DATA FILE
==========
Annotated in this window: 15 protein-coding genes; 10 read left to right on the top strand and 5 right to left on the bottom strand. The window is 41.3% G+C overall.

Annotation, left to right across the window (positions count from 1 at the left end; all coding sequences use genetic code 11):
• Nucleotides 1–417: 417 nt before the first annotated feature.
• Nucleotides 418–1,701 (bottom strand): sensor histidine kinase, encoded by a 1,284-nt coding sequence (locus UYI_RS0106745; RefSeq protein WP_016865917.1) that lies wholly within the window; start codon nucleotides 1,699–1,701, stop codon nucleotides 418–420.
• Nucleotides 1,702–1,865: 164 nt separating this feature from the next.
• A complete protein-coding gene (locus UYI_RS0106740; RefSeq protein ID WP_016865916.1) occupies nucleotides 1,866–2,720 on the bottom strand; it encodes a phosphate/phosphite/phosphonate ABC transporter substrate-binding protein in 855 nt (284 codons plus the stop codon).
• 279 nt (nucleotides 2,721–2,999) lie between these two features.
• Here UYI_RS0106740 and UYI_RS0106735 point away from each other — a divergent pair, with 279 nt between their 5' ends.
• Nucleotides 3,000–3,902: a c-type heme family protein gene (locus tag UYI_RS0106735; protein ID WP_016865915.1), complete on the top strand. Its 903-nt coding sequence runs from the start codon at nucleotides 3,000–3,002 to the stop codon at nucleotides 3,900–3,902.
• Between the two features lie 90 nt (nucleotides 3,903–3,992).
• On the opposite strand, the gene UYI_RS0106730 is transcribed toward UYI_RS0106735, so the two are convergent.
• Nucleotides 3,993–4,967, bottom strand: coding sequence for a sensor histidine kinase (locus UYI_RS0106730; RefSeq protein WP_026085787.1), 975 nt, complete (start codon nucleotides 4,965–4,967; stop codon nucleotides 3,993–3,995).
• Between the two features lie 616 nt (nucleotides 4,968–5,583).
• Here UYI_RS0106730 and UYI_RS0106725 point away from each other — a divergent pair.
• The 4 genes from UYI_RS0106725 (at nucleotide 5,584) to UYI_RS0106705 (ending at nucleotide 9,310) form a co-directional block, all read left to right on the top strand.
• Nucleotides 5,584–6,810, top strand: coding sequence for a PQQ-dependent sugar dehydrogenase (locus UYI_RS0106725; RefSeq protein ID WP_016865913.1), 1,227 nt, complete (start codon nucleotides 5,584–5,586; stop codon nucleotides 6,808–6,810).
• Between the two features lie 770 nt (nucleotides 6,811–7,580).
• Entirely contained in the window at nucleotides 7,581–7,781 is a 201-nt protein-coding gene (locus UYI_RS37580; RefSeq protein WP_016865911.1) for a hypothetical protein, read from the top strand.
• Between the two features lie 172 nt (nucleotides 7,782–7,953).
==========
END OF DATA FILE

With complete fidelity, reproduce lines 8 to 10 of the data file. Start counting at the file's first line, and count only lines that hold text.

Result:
• Here UYI_RS0106740 and UYI_RS0106735 point away from each other — a divergent pair, with 279 nt between their 5' ends.
• Nucleotides 3,000–3,902: a c-type heme family protein gene (locus tag UYI_RS0106735; protein ID WP_016865915.1), complete on the top strand. Its 903-nt coding sequence runs from the start codon at nucleotides 3,000–3,002 to the stop codon at nucleotides 3,900–3,902.
• Between the two features lie 90 nt (nucleotides 3,903–3,992).